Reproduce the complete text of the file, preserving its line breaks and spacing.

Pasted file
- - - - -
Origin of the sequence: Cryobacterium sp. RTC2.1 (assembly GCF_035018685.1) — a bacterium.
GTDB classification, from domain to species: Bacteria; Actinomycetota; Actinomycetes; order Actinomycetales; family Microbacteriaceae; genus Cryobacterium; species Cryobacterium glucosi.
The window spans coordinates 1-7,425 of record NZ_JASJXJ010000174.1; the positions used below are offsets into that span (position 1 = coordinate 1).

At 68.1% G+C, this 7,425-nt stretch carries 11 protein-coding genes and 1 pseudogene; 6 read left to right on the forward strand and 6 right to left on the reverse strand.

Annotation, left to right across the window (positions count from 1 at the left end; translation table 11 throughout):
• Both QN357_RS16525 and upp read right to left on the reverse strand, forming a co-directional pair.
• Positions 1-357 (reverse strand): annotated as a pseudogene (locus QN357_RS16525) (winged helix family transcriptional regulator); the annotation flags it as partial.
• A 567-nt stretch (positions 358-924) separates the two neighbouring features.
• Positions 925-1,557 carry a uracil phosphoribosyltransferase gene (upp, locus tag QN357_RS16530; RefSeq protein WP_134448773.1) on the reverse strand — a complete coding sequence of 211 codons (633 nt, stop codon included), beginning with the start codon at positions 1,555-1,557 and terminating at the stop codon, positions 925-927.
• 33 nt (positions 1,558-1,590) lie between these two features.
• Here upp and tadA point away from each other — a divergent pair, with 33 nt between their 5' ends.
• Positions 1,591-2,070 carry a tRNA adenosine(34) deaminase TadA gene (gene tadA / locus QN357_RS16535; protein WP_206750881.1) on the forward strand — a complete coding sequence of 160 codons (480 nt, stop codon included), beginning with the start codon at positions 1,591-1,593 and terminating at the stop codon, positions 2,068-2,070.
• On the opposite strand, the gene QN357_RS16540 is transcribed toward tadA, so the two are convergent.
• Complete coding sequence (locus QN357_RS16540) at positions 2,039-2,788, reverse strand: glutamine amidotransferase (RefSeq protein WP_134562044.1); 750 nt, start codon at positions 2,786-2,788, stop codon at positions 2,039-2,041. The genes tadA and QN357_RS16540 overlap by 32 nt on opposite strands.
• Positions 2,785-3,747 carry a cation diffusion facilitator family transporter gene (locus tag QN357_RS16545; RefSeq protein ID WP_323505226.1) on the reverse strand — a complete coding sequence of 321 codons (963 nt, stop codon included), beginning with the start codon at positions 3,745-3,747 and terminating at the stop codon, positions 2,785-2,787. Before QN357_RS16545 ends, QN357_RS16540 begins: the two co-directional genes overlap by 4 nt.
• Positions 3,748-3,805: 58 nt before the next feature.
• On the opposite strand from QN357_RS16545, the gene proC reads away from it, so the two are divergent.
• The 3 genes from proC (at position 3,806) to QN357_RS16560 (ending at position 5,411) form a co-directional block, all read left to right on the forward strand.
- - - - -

Origin of the sequence: Cryobacterium sp. RTC2.1 (assembly GCF_035018685.1) — a bacterium.
GTDB classification, from domain to species: Bacteria; Actinomycetota; Actinomycetes; order Actinomycetales; family Microbacteriaceae; genus Cryobacterium; species Cryobacterium glucosi.
The window spans coordinates 1-7,425 of record NZ_JASJXJ010000174.1; the positions used below are offsets into that span (position 1 = coordinate 1).

At 68.1% G+C, this 7,425-nt stretch carries 11 protein-coding genes and 1 pseudogene; 6 read left to right on the forward strand and 6 right to left on the reverse strand.

Annotation, left to right across the window (positions count from 1 at the left end; translation table 11 throughout):
• Both QN357_RS16525 and upp read right to left on the reverse strand, forming a co-directional pair.
• Positions 1-357 (reverse strand): annotated as a pseudogene (locus QN357_RS16525) (winged helix family transcriptional regulator); the annotation flags it as partial.
• A 567-nt stretch (positions 358-924) separates the two neighbouring features.
• Positions 925-1,557 carry a uracil phosphoribosyltransferase gene (upp, locus tag QN357_RS16530; RefSeq protein WP_134448773.1) on the reverse strand — a complete coding sequence of 211 codons (633 nt, stop codon included), beginning with the start codon at positions 1,555-1,557 and terminating at the stop codon, positions 925-927.
• 33 nt (positions 1,558-1,590) lie between these two features.
• Here upp and tadA point away from each other — a divergent pair, with 33 nt between their 5' ends.
• Positions 1,591-2,070 carry a tRNA adenosine(34) deaminase TadA gene (gene tadA / locus QN357_RS16535; protein WP_206750881.1) on the forward strand — a complete coding sequence of 160 codons (480 nt, stop codon included), beginning with the start codon at positions 1,591-1,593 and terminating at the stop codon, positions 2,068-2,070.
• On the opposite strand, the gene QN357_RS16540 is transcribed toward tadA, so the two are convergent.
• Complete coding sequence (locus QN357_RS16540) at positions 2,039-2,788, reverse strand: glutamine amidotransferase (RefSeq protein WP_134562044.1); 750 nt, start codon at positions 2,786-2,788, stop codon at positions 2,039-2,041. The genes tadA and QN357_RS16540 overlap by 32 nt on opposite strands.
• Positions 2,785-3,747 carry a cation diffusion facilitator family transporter gene (locus tag QN357_RS16545; RefSeq protein ID WP_323505226.1) on the reverse strand — a complete coding sequence of 321 codons (963 nt, stop codon included), beginning with the start codon at positions 3,745-3,747 and terminating at the stop codon, positions 2,785-2,787. Before QN357_RS16545 ends, QN357_RS16540 begins: the two co-directional genes overlap by 4 nt.
• Positions 3,748-3,805: 58 nt before the next feature.
• On the opposite strand from QN357_RS16545, the gene proC reads away from it, so the two are divergent.
• The 3 genes from proC (at position 3,806) to QN357_RS16560 (ending at position 5,411) form a co-directional block, all read left to right on the forward strand.